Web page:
4.  Quality time with friends and family. Watching football is a great way to bring people together, and there’s no question that hearing yourself talk to an aunt or uncle you haven’t seen in years is way easier at home than in a decibel-shattering stadium. Plus you can have anyone you want over to watch the game without having to purchase a group of tickets at $100+ apiece so you can all sit together. And, with your remote in hand, you can turn the volume up or down at any time, depending on how much you’d like to hear those around you in relation to the game.

5.  Comfort. Between the cost of gas, the stress of getting to the stadium and the price for parking (not to mention the potential for bad weather), keeping your car at home is a no-brainer — and a comfortable armchair or sofa beats a hard plastic saucer with limited leg space hands-down! In addition, at home you don’t have to contend with grumpy seat-holders next to you who moan when you ask permission to squeeze past during a much-needed restroom break (after an $8 beverage or two). You also don’t have to dress for the elements — whether it be sunscreen, a parka or a snowsuit.

6.  Control. Let’s face it: it’s impossible to have much control over anything that happens at a football stadium. Sure, those mismatched socks that you wore during the playoff push in the late ’80s might help influence a successful two-point conversion, but mitigating fans’ reactions is a different thing entirely. It’s hard to pay attention to the game when you have 50,000 fans shouting, talking, obstructing your view or adding other distractions. Yes, it could be argued that those are some of the reasons for attending a live football game. But if you want to know what you’re in for (other than the outcome of the game), there’s no place like home. You can use your remote to pause and play action at will, lower and raise the volume (useful if you want to drown out over-excited guests), even link the sound in multiple rooms if you enable wireless speakers with a system like Yamaha MusicCast. In your home theater, you can make the game come to life in ways that the stadium experience could never compete with.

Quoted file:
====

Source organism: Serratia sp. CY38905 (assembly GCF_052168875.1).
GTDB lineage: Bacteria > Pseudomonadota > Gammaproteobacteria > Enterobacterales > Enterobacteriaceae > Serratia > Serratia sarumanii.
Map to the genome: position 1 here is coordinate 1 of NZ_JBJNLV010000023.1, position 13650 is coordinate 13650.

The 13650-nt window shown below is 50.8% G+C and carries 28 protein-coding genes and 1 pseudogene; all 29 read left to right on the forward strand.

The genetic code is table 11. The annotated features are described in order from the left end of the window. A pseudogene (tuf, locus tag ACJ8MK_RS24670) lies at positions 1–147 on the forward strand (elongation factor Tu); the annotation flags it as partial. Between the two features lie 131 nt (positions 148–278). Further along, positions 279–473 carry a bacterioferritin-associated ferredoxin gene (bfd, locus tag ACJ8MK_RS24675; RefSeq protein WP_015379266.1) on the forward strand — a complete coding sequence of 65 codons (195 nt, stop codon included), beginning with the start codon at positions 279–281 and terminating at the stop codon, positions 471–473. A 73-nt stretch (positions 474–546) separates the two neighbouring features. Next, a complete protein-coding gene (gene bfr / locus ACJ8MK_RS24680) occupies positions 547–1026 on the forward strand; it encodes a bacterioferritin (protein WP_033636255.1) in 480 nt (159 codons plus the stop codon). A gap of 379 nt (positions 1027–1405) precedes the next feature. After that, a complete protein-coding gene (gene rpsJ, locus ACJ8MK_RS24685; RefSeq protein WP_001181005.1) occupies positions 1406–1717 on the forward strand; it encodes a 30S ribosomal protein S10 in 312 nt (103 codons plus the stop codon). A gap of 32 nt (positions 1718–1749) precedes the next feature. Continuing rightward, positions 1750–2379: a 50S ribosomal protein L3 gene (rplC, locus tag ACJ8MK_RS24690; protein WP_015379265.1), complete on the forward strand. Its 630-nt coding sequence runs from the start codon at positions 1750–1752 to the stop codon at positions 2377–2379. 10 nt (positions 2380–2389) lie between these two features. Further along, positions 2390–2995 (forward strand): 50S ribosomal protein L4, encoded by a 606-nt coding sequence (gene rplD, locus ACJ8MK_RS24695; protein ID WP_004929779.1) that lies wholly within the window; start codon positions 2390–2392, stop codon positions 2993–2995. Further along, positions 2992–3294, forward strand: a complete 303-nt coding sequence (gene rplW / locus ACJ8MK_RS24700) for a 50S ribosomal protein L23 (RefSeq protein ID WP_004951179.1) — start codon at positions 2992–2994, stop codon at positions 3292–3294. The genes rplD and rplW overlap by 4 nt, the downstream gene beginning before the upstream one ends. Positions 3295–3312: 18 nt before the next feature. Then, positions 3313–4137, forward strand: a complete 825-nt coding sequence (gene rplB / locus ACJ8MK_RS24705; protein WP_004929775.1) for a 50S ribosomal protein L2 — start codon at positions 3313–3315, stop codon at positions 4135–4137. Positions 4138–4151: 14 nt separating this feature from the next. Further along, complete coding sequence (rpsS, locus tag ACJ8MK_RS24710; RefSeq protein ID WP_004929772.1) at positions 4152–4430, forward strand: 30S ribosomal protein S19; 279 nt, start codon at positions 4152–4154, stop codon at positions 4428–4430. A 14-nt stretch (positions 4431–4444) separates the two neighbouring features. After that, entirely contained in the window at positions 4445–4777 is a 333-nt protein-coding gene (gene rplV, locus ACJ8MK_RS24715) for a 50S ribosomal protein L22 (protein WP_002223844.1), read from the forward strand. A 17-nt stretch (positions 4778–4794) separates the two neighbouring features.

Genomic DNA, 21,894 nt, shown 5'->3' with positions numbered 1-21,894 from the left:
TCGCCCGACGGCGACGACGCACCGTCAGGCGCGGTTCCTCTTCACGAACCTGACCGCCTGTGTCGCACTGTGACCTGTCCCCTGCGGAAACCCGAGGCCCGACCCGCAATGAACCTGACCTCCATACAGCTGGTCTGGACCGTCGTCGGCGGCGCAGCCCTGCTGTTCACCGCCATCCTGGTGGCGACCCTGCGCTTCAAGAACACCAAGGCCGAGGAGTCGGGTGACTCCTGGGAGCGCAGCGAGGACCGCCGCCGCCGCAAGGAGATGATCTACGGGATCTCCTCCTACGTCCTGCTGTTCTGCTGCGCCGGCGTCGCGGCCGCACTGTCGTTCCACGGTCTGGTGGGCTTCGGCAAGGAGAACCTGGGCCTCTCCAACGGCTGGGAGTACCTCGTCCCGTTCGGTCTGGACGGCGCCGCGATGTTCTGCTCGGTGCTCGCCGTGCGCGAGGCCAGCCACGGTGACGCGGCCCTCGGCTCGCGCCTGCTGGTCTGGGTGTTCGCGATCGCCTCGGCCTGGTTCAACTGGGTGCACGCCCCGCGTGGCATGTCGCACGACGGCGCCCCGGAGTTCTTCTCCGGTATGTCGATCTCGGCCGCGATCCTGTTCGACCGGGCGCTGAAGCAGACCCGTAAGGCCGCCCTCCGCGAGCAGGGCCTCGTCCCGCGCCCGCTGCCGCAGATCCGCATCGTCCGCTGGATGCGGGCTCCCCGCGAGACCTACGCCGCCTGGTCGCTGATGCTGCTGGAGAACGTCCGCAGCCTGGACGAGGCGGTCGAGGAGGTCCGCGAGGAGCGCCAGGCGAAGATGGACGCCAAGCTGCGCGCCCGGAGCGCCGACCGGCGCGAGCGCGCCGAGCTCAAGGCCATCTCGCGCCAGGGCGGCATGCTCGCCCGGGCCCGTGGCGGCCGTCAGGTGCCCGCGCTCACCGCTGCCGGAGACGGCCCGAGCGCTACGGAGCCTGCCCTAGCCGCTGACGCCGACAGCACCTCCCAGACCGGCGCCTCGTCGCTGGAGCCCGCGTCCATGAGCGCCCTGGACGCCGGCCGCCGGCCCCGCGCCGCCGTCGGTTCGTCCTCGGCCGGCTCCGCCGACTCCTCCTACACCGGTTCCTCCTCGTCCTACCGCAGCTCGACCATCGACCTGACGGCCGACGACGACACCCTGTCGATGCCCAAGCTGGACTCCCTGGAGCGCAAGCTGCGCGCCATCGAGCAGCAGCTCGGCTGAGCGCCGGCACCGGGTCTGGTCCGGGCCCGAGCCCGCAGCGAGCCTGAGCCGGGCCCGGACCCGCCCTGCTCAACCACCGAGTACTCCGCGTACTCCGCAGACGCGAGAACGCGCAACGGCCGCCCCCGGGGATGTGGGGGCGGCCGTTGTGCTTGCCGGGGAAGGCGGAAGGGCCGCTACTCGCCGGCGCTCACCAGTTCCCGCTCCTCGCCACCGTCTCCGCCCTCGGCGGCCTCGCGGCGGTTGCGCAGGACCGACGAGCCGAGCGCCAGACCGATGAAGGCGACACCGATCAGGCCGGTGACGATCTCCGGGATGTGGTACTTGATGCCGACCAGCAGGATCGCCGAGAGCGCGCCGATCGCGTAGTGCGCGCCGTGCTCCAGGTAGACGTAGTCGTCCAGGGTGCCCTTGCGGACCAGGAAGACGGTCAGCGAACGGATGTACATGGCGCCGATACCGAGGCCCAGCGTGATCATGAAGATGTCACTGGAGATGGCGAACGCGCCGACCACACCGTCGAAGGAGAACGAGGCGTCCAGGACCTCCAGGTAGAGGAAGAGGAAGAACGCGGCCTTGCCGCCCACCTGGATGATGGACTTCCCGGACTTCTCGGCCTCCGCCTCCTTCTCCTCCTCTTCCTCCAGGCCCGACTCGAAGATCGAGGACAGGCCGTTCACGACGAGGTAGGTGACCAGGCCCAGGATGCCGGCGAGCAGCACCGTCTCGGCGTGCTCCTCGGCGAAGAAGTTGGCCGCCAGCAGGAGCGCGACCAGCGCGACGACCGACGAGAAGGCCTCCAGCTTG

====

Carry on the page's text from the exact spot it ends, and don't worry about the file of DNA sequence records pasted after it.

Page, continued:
So the next time you’re considering putting in the time and effort to attend a pro football game in person, remember that your living room is only steps away and might well offer you more excitement and a better experience at a lower cost, both physically and financially. Plus the money you save could instead be put into a surround sound system that would make you the Sunday destination of choice for all of your family and friends!

 

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ABOUT THE AUTHOR

Ted is a content marketing specialist for the Yamaha Audio Visual division who has dedicated his career to learning and writing about music and sound technology. His time as senior editor of Mobile Electronics magazine resulted in his being nominated twice for the Western Publishing Association MAGGIE Awards. Ted’s work at Mobile Electronics included small business best practices and exploring the emergence of new audio technology in blogs and feature articles. His music background includes over 20 years playing, teaching, and composing music for steel drums. He is also the editor and publisher of the popular online publication, PAN Magazine. Ted loves showing people the benefits of having quality audio in their home and helping them overcome common problems they experience while exploring various setup ...